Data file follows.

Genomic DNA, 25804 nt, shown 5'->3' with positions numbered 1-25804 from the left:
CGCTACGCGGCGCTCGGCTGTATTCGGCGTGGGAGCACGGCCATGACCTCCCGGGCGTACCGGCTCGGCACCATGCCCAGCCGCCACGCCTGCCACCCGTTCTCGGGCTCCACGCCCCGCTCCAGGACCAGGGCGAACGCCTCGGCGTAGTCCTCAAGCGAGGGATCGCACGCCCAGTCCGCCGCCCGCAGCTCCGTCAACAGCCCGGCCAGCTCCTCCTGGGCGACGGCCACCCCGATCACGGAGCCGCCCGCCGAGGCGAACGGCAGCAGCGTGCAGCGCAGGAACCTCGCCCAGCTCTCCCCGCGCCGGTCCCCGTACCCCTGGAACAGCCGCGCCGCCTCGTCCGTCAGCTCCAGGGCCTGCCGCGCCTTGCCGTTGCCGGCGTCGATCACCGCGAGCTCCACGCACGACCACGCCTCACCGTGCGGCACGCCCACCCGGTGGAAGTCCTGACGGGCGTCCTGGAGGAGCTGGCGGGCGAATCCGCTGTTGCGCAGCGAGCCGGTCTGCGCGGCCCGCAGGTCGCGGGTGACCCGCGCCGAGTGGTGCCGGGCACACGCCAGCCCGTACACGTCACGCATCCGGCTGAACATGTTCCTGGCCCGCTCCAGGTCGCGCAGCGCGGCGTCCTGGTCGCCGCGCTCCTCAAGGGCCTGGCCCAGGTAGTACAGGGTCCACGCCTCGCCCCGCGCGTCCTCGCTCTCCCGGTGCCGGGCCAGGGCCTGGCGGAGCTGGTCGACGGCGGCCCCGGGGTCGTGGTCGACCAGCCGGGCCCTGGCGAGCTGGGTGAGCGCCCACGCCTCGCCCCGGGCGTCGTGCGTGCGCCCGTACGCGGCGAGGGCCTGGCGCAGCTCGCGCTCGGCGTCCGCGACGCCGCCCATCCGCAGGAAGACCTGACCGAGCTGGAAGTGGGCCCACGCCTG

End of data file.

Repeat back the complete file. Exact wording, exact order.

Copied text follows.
Genomic DNA, 25804 nt, shown 5'->3' with positions numbered 1-25804 from the left:
CGCTACGCGGCGCTCGGCTGTATTCGGCGTGGGAGCACGGCCATGACCTCCCGGGCGTACCGGCTCGGCACCATGCCCAGCCGCCACGCCTGCCACCCGTTCTCGGGCTCCACGCCCCGCTCCAGGACCAGGGCGAACGCCTCGGCGTAGTCCTCAAGCGAGGGATCGCACGCCCAGTCCGCCGCCCGCAGCTCCGTCAACAGCCCGGCCAGCTCCTCCTGGGCGACGGCCACCCCGATCACGGAGCCGCCCGCCGAGGCGAACGGCAGCAGCGTGCAGCGCAGGAACCTCGCCCAGCTCTCCCCGCGCCGGTCCCCGTACCCCTGGAACAGCCGCGCCGCCTCGTCCGTCAGCTCCAGGGCCTGCCGCGCCTTGCCGTTGCCGGCGTCGATCACCGCGAGCTCCACGCACGACCACGCCTCACCGTGCGGCACGCCCACCCGGTGGAAGTCCTGACGGGCGTCCTGGAGGAGCTGGCGGGCGAATCCGCTGTTGCGCAGCGAGCCGGTCTGCGCGGCCCGCAGGTCGCGGGTGACCCGCGCCGAGTGGTGCCGGGCACACGCCAGCCCGTACACGTCACGCATCCGGCTGAACATGTTCCTGGCCCGCTCCAGGTCGCGCAGCGCGGCGTCCTGGTCGCCGCGCTCCTCAAGGGCCTGGCCCAGGTAGTACAGGGTCCACGCCTCGCCCCGCGCGTCCTCGCTCTCCCGGTGCCGGGCCAGGGCCTGGCGGAGCTGGTCGACGGCGGCCCCGGGGTCGTGGTCGACCAGCCGGGCCCTGGCGAGCTGGGTGAGCGCCCACGCCTCGCCCCGGGCGTCGTGCGTGCGCCCGTACGCGGCGAGGGCCTGGCGCAGCTCGCGCTCGGCGTCCGCGACGCCGCCCATCCGCAGGAAGACCTGACCGAGCTGGAAGTGGGCCCACGCCTG